At the beginning of the pandemic, WhatsApp put a severe limit on the forwarding of viral messages: can't be bulk forwarded, chat to chat only. They did it so that the platform would continue to be, they said, "a place for personal conversation" and not for hoaxes. And the truth is that the measure meant that the spread of "highly forwarded" messages decreased by 70%, which from WhatsApp was rated very positively.
Now, a report on disinformation on WhatsApp made by Damn.es has concluded that 78.72% of the alerts investigated for their chatbot it was confirmed that they pointed to a hoax or misinformation.
Messages forwarded five or more times on WhatsApp are three times more likely to be identified as possible misinformation
Alerts sent by users associated with the FF attribute, which identifies messages forwarded five or more times and is accompanied by a double arrow in conversations, are three times more likely to be identified as possible misinformation by the professionals of this non-profit medium.
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Viral messages are "strongly related" to misinformation
Damn.es has been around since July 2020, at which time they launched their chatbot intended to receive messages that could potentially be hoaxes, collecting data on disinformation in an automated way. Before, they carried out this work manually. This has allowed them, among other actions, to monitor these messages, measure their virality and their evolution over time.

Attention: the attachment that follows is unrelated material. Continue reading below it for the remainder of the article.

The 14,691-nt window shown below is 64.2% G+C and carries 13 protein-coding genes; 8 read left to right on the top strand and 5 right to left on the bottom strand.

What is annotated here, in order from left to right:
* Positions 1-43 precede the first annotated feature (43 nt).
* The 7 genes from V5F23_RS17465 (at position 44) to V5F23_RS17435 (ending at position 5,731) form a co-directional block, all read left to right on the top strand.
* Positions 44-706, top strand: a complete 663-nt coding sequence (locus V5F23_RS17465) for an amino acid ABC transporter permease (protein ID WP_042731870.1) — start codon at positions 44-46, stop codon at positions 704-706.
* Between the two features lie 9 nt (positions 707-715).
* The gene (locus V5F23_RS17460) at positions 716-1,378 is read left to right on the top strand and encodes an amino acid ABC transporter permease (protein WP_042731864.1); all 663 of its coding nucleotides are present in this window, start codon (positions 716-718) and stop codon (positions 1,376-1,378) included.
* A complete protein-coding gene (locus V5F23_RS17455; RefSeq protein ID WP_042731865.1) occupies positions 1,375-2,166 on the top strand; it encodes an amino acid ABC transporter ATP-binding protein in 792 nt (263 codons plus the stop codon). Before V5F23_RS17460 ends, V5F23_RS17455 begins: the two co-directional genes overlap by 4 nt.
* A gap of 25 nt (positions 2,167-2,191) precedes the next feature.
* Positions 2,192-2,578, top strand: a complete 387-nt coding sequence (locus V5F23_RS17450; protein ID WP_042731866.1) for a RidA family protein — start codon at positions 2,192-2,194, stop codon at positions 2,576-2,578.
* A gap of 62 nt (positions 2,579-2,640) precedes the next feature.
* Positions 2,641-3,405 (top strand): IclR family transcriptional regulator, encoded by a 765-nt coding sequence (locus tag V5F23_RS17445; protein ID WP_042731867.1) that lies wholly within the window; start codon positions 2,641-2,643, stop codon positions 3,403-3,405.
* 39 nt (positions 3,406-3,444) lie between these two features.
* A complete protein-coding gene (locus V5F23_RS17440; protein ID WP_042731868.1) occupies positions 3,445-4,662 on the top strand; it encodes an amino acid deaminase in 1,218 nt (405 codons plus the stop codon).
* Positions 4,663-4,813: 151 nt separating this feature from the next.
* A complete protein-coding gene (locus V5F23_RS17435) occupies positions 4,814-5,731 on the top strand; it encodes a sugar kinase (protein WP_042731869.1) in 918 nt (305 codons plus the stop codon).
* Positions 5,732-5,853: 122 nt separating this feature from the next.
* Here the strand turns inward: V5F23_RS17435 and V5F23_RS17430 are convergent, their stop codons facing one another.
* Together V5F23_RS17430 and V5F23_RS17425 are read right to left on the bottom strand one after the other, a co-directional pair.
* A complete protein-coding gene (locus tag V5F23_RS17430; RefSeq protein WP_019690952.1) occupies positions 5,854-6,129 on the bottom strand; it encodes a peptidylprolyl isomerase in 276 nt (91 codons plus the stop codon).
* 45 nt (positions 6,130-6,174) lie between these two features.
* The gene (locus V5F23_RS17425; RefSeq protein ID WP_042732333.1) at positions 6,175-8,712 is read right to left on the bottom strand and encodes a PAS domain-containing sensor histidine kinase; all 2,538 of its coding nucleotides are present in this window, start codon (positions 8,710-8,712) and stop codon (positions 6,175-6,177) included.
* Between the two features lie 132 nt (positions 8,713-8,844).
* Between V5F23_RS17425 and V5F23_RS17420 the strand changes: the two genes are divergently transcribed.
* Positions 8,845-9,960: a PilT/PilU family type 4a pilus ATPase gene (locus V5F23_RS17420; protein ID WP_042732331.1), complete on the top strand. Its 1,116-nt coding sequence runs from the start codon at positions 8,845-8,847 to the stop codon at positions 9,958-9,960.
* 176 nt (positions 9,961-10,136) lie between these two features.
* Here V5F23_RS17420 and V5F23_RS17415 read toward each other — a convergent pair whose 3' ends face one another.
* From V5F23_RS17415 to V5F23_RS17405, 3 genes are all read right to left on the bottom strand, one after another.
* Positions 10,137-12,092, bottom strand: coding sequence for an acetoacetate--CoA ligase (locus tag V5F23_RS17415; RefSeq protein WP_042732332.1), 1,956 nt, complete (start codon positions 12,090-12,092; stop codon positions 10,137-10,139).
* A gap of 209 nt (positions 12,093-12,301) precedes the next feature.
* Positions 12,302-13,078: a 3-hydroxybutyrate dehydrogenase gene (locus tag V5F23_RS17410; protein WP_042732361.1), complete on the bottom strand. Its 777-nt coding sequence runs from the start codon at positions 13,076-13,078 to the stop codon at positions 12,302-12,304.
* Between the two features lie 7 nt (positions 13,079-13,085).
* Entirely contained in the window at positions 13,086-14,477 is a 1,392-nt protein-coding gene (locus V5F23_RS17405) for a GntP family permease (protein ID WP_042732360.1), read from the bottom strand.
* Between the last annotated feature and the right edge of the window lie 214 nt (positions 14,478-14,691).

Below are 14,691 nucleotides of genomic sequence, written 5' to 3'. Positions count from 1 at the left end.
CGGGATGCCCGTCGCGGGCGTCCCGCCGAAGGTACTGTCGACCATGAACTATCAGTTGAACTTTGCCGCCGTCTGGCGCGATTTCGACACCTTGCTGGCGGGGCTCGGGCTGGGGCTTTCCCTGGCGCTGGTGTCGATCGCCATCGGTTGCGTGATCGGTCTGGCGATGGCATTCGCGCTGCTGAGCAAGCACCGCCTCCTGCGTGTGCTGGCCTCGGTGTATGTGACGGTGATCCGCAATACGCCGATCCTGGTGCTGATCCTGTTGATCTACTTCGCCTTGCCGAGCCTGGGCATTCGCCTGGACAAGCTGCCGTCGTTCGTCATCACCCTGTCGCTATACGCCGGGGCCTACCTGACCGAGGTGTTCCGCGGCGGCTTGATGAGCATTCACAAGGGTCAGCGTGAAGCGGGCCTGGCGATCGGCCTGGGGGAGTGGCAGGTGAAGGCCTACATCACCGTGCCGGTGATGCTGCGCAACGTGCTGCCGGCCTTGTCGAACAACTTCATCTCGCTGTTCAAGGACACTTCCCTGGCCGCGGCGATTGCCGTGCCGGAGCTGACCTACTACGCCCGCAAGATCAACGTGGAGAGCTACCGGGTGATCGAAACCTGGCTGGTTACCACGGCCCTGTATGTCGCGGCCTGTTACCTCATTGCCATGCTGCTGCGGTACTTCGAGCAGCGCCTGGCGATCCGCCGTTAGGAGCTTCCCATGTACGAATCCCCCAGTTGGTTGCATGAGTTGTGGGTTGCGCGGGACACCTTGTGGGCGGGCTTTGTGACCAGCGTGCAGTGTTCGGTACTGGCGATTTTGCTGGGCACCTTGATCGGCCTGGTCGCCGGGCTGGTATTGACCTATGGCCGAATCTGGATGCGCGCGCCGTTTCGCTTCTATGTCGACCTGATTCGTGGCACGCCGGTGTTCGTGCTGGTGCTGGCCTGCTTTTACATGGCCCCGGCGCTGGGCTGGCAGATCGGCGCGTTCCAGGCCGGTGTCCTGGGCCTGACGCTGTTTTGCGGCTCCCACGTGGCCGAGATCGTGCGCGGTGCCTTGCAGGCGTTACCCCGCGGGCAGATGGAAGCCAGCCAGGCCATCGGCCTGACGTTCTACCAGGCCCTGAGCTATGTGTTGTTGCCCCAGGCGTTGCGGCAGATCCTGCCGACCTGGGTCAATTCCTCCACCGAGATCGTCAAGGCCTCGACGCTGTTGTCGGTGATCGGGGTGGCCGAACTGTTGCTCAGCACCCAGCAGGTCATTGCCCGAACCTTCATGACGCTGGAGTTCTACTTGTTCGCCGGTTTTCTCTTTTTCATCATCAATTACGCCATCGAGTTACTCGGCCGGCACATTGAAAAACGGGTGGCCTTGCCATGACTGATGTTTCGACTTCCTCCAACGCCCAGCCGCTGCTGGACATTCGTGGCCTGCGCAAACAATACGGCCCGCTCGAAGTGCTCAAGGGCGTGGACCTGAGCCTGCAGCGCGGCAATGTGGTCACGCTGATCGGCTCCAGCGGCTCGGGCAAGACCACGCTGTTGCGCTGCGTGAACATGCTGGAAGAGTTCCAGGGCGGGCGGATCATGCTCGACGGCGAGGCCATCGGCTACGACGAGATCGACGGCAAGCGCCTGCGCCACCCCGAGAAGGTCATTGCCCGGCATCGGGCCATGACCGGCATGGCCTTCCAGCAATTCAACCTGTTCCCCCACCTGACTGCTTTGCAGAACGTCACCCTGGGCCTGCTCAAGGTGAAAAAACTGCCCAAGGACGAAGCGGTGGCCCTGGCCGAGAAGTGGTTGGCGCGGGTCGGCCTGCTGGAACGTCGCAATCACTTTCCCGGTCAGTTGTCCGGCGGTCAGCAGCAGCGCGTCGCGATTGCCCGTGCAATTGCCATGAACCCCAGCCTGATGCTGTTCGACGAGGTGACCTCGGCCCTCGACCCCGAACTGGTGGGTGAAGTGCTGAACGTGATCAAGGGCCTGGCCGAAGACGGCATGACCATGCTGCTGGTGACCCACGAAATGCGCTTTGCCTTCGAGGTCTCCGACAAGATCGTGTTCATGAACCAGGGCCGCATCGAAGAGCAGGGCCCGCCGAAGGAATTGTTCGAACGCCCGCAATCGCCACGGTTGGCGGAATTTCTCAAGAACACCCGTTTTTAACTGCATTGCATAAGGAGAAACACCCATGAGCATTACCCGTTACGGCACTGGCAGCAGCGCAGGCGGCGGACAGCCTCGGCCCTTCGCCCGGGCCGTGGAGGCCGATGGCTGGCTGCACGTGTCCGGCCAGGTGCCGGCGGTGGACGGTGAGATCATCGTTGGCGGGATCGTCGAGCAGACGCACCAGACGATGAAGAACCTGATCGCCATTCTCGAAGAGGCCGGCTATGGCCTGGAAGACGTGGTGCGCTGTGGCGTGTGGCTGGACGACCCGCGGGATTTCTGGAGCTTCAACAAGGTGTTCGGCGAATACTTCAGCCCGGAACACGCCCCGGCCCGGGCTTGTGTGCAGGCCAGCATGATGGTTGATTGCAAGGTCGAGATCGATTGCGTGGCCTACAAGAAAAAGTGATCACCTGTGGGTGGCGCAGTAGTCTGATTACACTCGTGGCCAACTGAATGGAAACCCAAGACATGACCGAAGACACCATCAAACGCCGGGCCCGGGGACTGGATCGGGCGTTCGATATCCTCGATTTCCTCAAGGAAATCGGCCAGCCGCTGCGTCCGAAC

This work has been added, since last March, the possibility of distinguishing between normal messages and those marked by the attribute Frequently Forwarded that indicate its virality and it causes users to not be able to forward them to several conversations at the same time, but from chat to chat to hinder their massive dissemination and tackle the problems that may arise from it.
"There are also features that suggest that these types of alerts can signal the appearance of coordinated disinformation campaigns"
Thanks to this, the academic research team of the medium has carried out a first analysis of the meaning and relevance of this attribute, analyzing the patterns of its appearance during the first month in which they could use it (from March 2021 to April 2021). and have found indications that "is strongly related to misinformation".
Beyond the fact that about 80% of the alerts analyzed were hoaxes, from Damn.es have calculated that 74% of the alerts with FF received were linked to an investigation by their verification team and, as we said before, that alerts associated with viral messages are three times more likely to be identified as possible misinformation.
The FF attribute, although it appears from its fifth share, they assure that it "indicates high rates of virality"
"In the patterns of appearance of alerts with FF we observe that they appear associated with hoaxes with a very high potential impact, either because they are likely to become very viral or because they are old hoaxes that already had a significant impact in the past and are back in circulation, "they explain." There are also traits that suggest that this type of alerts can signal the emergence of coordinated disinformation campaigns. "
Although the attribute appears from its share number five, from Damn.es they assure that "indicates high rates of virality" and they give as an example a hoax about the former vice president of the Spanish Government, Pablo Iglesias. "The curve of total notices that reached our WhatsApp compared to the notices associated with the FF attribute is coincident and tells us that several FF notices in a single day indicate high virality," they explain.